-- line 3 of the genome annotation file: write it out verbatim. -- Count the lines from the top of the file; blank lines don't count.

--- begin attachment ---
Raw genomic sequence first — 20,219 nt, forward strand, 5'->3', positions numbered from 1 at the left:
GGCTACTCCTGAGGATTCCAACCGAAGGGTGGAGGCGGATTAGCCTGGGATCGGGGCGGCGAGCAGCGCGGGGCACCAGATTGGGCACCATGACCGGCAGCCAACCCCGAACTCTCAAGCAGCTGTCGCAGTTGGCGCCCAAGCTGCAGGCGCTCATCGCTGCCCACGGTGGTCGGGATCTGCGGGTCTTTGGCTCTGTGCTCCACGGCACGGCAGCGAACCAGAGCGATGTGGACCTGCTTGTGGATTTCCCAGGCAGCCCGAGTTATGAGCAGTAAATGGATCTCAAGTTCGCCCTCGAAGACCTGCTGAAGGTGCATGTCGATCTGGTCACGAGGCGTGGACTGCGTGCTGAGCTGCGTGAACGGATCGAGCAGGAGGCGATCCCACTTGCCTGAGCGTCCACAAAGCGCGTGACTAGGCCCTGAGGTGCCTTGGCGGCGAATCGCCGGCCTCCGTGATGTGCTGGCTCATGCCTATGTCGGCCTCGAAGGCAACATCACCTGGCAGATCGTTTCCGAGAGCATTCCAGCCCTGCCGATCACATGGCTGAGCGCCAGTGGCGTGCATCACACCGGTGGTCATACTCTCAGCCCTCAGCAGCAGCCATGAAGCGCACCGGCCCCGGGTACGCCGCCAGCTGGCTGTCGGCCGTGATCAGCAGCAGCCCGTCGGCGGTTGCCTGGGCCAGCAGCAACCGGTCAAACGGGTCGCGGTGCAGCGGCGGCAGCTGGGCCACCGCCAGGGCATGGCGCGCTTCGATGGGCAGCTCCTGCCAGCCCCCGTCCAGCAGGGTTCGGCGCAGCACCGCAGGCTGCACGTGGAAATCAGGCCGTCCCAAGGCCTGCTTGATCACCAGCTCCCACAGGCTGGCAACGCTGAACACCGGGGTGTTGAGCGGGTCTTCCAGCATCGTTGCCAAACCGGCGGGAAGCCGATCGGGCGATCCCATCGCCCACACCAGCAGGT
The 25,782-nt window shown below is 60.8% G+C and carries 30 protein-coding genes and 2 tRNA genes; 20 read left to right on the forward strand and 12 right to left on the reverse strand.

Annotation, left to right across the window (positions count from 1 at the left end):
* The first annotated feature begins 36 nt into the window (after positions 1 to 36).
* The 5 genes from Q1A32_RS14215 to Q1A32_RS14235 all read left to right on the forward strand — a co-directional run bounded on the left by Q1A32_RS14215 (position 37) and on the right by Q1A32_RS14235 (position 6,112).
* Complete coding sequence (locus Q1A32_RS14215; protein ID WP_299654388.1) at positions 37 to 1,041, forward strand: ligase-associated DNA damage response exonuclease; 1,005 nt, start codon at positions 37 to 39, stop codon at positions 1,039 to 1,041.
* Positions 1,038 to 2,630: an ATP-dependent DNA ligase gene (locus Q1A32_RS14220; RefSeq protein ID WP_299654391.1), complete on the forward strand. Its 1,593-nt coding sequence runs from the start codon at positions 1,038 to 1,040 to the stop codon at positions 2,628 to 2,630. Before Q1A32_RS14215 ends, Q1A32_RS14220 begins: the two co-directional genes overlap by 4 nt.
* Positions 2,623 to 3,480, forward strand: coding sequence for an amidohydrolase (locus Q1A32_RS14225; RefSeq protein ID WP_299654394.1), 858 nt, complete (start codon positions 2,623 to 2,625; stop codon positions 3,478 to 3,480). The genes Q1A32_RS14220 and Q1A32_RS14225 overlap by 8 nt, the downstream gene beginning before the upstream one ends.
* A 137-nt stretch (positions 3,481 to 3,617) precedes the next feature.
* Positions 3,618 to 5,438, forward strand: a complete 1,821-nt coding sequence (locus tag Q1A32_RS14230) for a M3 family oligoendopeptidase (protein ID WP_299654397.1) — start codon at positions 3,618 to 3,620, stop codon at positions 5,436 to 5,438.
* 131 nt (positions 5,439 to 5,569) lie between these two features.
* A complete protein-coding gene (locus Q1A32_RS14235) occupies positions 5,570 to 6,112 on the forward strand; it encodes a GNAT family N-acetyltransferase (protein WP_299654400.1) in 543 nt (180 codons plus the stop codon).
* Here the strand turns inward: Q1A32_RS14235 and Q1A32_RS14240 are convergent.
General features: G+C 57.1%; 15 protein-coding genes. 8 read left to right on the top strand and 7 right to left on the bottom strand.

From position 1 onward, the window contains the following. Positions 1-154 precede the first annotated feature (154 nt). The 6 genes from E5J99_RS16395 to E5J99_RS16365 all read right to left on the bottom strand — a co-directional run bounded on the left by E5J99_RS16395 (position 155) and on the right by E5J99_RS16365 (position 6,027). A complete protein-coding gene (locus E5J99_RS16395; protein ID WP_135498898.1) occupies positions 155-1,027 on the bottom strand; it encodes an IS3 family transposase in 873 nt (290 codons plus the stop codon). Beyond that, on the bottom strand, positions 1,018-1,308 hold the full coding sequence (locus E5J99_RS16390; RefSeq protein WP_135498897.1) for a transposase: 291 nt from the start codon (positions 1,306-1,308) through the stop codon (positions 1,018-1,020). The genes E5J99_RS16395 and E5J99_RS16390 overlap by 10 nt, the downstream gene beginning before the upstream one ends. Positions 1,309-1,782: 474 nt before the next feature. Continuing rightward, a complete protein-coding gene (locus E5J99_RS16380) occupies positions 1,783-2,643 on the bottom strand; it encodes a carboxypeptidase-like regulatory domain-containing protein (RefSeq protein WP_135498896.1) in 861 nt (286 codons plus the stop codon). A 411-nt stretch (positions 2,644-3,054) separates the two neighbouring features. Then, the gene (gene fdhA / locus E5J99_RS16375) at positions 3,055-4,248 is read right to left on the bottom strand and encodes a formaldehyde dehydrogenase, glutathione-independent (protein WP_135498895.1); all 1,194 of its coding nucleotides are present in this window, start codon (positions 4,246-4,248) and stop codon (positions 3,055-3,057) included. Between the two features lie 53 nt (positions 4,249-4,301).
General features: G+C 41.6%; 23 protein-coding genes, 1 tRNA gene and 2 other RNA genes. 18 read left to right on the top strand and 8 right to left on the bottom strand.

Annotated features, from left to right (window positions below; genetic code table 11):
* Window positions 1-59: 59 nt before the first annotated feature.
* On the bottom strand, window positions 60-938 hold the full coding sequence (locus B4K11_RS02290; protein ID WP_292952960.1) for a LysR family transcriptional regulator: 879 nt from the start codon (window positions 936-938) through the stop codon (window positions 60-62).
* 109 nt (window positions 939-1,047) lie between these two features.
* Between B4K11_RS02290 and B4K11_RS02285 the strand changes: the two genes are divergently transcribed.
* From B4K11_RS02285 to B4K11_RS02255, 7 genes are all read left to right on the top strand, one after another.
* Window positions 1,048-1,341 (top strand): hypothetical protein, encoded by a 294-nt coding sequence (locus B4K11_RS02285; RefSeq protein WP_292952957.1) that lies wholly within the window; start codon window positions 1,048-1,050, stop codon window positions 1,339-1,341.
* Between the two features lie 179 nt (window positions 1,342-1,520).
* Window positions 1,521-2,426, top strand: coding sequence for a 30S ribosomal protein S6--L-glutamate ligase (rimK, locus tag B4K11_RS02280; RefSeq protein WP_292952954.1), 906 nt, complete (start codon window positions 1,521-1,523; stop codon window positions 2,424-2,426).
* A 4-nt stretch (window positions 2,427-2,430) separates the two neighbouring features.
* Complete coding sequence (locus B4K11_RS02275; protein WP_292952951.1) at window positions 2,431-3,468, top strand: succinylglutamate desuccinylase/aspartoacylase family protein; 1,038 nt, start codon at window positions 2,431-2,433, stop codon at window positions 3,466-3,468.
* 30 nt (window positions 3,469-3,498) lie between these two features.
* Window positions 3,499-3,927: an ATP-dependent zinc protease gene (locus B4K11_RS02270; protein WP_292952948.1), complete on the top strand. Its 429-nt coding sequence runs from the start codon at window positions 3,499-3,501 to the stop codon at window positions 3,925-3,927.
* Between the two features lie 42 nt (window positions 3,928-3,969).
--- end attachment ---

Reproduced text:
The 25,782-nt window shown below is 60.8% G+C and carries 30 protein-coding genes and 2 tRNA genes; 20 read left to right on the forward strand and 12 right to left on the reverse strand.